Finally, I am back to share the rest of that epic recipe I hinted at in my previous post. Thank you for your patience.
I’ve been playing hooky all week.
I realize that most of the recipes I post on this blog reference some fond childhood memory. Now, either I didn’t frown until I was fourteen or I have a tendency to glaze over the less desirable parts of my early years. Since I photographic proof that I was an excellent pouter before the age of two, I’ll blame it on rosy nostalgia. But this soup is my childhood, or it at least occupies a very happy corner of it.
Whenever my mother and I miraculously found ourselves home alone we would steal away to a little hole-in-the-wall Chinese restaurant up the street from my childhood home. There we would indulge in an order of Shanghai Noodles and a bowl of wonton soup. Their wontons were deliciously meaty, bursting with filling and flavored to perfection. Sadly, their food has gone downhill. Instead of providing their costumers with amazing food on the cheap, they are now, quite simply cheap. But that’s okay, because now that I can conduct myself in the kitchen without trying to sample raw meat (I was a weird child) I can make it myself. So my mother and I rolled up our sleeves and set about making this rather epic wonton soup.
Now, it’s difficult to provide an accurate recipe, as my mother does not measure or weight any of her ingredients. The magic of her cooking is in her intuition. To my mother cooking is a creative endeavor and who has time to be bogged down by numbers when you’re in the midst of creating a masterpiece?
This may be why my mother has never been much of a baker.
Also, my mother has an extensive collection of fancy dried fungi. This is black fungus. You don’t have to use all the varieties I have listed. A medley of dried mushrooms, which you can find easily in your local supermarket, should do the trick.
Anyway, here’s the recipe as best I can recall. Follow these steps and I’m sure you’ll get something delicious. The broth is a hybrid of several different Asian soups, so if you want something authentic please look elsewhere.
It may look like a lot of work, but if you’re smart about it (we weren’t) it’s not so bad. Make the wontons several days before, freeze them and you’ll be miles ahead of the pack. We garnished our soups with slices of this tenderloin and steamed Chinese broccoli, but feel free to change them up. I think bok choy would be lovely.
Enjoy our zippy little concoction.
Epic Wonton Soup: Serves 8-12 or a small army
For The Wontons:
800g wonton wrappers
¼ pound ground pork
¼ pound shrimp, peeled and deveined
2 stalks green onion, cut into thirds
½ cup of water chestnuts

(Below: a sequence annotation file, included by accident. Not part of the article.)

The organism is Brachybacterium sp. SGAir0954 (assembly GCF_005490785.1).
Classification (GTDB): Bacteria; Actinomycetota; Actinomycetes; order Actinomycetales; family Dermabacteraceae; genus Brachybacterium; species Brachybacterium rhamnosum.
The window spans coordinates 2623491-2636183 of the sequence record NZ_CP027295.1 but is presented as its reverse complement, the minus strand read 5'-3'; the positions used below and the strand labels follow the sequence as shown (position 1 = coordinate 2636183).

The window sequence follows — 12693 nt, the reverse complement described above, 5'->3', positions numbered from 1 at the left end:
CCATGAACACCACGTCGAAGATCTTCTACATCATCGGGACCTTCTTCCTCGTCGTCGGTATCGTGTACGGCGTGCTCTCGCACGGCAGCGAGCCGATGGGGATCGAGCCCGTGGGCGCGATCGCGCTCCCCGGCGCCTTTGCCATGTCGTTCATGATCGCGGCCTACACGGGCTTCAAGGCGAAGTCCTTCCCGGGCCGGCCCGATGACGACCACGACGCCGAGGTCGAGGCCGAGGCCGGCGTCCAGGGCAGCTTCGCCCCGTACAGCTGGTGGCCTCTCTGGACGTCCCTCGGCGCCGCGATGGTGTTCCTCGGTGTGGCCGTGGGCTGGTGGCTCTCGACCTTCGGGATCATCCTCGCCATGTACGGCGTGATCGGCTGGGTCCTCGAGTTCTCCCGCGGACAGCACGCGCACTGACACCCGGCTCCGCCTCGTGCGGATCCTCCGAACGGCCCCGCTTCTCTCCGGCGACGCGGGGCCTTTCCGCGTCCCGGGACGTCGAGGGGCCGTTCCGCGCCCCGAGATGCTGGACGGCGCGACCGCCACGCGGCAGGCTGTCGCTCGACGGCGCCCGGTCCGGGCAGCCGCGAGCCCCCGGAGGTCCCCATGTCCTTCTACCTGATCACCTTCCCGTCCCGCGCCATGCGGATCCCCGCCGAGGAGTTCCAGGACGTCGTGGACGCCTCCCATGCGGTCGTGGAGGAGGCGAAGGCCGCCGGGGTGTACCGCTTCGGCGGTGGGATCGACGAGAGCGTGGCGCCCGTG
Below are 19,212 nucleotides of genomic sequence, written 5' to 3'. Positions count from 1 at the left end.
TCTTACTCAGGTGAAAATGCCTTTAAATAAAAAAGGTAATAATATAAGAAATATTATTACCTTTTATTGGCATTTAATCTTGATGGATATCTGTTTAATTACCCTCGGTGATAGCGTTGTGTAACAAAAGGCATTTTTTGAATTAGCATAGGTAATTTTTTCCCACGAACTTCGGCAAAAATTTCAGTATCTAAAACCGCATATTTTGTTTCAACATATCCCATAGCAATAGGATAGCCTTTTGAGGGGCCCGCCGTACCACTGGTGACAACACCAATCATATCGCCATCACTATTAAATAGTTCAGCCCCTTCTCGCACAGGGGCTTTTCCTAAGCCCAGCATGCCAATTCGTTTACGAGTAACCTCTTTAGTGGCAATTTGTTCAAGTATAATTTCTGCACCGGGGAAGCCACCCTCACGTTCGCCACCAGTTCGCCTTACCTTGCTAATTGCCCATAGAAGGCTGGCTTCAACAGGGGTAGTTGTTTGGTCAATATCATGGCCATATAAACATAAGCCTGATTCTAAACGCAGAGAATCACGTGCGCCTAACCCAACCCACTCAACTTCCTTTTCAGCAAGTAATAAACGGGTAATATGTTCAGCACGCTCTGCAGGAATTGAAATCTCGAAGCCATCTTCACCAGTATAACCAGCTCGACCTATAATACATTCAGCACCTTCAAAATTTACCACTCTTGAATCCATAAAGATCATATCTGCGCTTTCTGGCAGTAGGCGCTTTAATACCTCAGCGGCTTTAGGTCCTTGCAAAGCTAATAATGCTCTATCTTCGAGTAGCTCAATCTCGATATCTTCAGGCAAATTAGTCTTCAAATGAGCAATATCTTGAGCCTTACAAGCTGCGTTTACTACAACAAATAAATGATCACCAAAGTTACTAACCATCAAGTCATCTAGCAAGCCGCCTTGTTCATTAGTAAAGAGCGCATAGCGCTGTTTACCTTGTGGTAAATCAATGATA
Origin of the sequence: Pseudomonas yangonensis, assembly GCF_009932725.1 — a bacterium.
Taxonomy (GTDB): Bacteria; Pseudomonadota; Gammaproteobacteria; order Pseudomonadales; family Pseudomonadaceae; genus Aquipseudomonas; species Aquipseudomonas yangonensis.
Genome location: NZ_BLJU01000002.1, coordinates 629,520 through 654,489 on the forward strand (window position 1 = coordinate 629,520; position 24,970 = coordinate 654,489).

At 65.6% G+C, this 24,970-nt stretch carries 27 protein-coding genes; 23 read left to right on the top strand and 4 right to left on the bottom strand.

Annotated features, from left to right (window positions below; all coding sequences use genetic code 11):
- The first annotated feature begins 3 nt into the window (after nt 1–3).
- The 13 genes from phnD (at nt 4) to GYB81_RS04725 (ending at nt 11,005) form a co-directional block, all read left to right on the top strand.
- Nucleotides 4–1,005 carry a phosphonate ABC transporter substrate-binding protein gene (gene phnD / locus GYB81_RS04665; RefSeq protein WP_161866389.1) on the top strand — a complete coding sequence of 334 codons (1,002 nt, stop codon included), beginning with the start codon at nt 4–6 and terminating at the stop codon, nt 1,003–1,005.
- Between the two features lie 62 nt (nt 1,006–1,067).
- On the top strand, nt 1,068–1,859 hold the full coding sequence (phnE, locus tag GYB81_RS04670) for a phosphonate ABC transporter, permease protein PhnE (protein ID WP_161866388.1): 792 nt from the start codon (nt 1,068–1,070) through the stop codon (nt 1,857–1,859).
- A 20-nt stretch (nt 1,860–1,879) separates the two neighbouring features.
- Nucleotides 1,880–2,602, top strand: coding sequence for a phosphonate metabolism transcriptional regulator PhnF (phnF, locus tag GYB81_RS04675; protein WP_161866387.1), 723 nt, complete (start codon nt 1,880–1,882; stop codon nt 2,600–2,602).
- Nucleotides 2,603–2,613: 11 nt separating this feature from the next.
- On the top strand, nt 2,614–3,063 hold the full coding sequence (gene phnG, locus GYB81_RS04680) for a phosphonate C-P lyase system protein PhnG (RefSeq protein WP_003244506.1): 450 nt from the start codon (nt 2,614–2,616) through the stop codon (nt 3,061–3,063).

2 eggs, divided
1 tbsp water
2 tbsp ginger
4 cloves garlic
2 tbsp cornstarch
1 ½ tsp five spice powder
2 tbsp sherry
¼ cup soy sauce
4 tsp sesame oil
For the Broth:
2 cups boiling water
1 cup dried mushroom medley (try to get one with shitake mushrooms)
25g black fungus (more delicious than it sounds)
25g yellow fungus
1 medium onion, diced
4 cloves garlic
2 tbsp ginger, minced
1 tbsp sesame oil
2 tbsp peanut oil
1 1/2 tsp sriracha sauce
1 cup dry white wine
2 tbsp soy sauce or to taste
2 tbsp rice wine vinegar
8 cups chicken stock
1 red sweet pepper
2 stalks green onion, sliced
1 cup water chestnuts
1 egg, beaten
Place pork, shrimp, onion, water chestnuts, one egg, cornstarch, ginger, garlic, five-spice-powder, sherry, soy sauce and sesame oil in a food processor.
Pulse until all ingredients come together and are evenly distributed throughout.
In a small bowl whisk together the remaining egg and water and set aside.
Place a wonton wrapper on a dry, clean cutting board.
Dip you finger in the egg mixture and trace one corner of the wonton.
Place one teaspoon of the filling in the center of the wrapper.
Fold wrapper corner to corner so it forms a triangle.
Seal wonton by pressing the edges. Be sure to remove as much air from the center of the wonton as possible.
Place a small amount of the egg mixture on the bottom corners of your wrapper and fold the corners toward the center, hugging the encased filling.
Repeat until you run out of wrappers. Set aside until ready to cook.
In a large bowl place dried mushrooms and black and yellow fungi.
Douse with boiling water. Cover and let sit for 30 minutes.
While you’re waiting, heat peanut and sesame oil over medium high heat in a large stockpot.
Once the oil begins to shimmer, add onion, ginger, and garlic. Sauté until the onion is slightly translucent. About five minutes.
Add white wine, sriracha sauce, soy sauce, and rice wine vinegar.
Bring mixture to a boil then add chicken stock.
Once the mushrooms are soft, drain them using a fine mesh strainer. Reserve the water.
Add mushroom broth to the chicken stock and bring mixture to a boil.
Reduce heat and let simmer for 15 -20 minutes.
Chop reserved mushrooms and add them to the broth along with the water chestnuts.
Bring the soup back up to a boil and slowly pour beaten egg into the soup. Add wontons.
Once the wontons start to rise to the top, add green onions and red pepper.
Cook for three minutes, then remove from heat and serve.
Garnish with steamed Chinese broccoli and slices of Asian BBQ pork tenderloin.
*Be sure not to over cook the wontons or you’ll never forgive yourself.